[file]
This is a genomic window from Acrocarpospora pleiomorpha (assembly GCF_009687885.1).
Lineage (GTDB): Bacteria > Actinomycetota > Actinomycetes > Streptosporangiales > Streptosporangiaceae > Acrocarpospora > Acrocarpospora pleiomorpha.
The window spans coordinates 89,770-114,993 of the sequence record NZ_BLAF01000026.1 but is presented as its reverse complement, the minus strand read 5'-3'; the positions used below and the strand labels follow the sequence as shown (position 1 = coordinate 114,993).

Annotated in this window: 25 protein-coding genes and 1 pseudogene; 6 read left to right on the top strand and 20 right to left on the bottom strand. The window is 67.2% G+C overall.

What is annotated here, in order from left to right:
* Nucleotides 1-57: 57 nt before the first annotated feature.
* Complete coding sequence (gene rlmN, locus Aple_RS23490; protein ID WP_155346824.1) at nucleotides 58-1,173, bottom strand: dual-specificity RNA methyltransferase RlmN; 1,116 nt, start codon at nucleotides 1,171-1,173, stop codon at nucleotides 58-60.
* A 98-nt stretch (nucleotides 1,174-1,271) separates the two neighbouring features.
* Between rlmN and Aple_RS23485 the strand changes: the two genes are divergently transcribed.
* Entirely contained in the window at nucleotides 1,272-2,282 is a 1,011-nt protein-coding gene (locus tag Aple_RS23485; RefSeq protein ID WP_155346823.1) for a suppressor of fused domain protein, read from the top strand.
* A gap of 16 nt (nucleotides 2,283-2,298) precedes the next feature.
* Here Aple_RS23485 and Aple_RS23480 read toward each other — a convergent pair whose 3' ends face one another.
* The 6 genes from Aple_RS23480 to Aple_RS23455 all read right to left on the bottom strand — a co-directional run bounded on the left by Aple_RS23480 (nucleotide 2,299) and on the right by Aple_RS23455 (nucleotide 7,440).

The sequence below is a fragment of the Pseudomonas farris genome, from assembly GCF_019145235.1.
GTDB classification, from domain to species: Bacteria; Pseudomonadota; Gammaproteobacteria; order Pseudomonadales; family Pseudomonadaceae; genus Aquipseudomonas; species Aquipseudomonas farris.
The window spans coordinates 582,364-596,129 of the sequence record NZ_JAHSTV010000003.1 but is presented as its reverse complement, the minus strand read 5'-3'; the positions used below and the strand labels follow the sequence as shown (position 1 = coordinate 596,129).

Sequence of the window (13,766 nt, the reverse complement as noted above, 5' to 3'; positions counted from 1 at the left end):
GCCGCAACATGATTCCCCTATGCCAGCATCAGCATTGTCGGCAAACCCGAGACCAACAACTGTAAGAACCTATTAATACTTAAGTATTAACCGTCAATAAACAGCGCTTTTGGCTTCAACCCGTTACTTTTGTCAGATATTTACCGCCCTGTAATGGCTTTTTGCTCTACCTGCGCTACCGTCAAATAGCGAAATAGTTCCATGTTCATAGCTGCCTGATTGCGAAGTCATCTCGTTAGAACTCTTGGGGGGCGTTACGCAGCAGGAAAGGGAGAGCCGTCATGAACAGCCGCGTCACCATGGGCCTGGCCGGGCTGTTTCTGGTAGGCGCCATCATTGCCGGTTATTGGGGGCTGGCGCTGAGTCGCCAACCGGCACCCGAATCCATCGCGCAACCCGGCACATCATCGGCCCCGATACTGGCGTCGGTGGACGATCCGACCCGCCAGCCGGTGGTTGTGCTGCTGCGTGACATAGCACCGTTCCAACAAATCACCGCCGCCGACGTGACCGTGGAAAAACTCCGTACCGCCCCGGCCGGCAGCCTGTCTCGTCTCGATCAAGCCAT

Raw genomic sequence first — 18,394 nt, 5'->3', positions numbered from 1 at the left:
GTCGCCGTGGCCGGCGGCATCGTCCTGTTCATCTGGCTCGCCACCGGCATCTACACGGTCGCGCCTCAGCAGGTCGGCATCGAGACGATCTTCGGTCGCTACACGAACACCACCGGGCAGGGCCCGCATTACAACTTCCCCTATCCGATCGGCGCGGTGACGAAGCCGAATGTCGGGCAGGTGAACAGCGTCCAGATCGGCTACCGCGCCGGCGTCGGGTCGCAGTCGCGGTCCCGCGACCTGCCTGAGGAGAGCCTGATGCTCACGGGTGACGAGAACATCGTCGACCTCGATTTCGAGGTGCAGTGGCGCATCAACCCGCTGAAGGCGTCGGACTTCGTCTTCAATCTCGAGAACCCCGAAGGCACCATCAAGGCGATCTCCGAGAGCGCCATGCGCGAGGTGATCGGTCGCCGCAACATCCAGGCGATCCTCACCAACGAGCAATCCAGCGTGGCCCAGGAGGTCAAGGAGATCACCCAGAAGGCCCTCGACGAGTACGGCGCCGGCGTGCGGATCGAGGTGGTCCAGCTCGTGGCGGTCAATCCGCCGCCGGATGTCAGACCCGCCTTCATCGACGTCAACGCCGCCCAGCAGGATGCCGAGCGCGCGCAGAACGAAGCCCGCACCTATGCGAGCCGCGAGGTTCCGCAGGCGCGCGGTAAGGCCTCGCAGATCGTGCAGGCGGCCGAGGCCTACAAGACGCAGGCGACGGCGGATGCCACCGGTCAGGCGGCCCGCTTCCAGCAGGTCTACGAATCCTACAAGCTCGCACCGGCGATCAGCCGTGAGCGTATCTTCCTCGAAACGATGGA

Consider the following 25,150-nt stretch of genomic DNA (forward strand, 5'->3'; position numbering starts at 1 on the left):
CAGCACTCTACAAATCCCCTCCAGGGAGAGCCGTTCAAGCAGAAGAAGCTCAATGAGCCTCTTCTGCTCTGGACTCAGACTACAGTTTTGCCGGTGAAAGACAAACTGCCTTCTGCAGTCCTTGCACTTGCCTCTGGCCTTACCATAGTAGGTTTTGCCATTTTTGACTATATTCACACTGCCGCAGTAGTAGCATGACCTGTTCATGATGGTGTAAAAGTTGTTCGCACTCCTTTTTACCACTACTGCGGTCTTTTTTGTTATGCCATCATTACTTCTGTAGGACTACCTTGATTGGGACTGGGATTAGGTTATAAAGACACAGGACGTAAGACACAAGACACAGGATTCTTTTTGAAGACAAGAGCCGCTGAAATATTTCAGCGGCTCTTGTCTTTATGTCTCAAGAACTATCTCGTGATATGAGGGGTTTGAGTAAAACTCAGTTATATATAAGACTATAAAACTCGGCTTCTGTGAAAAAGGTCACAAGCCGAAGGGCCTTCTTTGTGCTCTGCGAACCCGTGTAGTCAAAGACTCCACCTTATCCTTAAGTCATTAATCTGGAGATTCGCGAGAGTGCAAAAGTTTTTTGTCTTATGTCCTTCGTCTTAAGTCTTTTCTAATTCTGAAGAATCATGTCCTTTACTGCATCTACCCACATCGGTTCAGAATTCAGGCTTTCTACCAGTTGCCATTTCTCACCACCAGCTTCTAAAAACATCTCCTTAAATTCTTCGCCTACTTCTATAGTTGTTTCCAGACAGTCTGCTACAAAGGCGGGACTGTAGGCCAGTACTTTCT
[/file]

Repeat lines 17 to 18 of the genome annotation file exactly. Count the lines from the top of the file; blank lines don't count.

Sequence of the window (13,766 nt, the reverse complement as noted above, 5' to 3'; positions counted from 1 at the left end):
GCCGCAACATGATTCCCCTATGCCAGCATCAGCATTGTCGGCAAACCCGAGACCAACAACTGTAAGAACCTATTAATACTTAAGTATTAACCGTCAATAAACAGCGCTTTTGGCTTCAACCCGTTACTTTTGTCAGATATTTACCGCCCTGTAATGGCTTTTTGCTCTACCTGCGCTACCGTCAAATAGCGAAATAGTTCCATGTTCATAGCTGCCTGATTGCGAAGTCATCTCGTTAGAACTCTTGGGGGGCGTTACGCAGCAGGAAAGGGAGAGCCGTCATGAACAGCCGCGTCACCATGGGCCTGGCCGGGCTGTTTCTGGTAGGCGCCATCATTGCCGGTTATTGGGGGCTGGCGCTGAGTCGCCAACCGGCACCCGAATCCATCGCGCAACCCGGCACATCATCGGCCCCGATACTGGCGTCGGTGGACGATCCGACCCGCCAGCCGGTGGTTGTGCTGCTGCGTGACATAGCACCGTTCCAACAAATCACCGCCGCCGACGTGACCGTGGAAAAACTCCGTACCGCCCCGGCCGGCAGCCTGTCTCGTCTCGATCAAGCCAT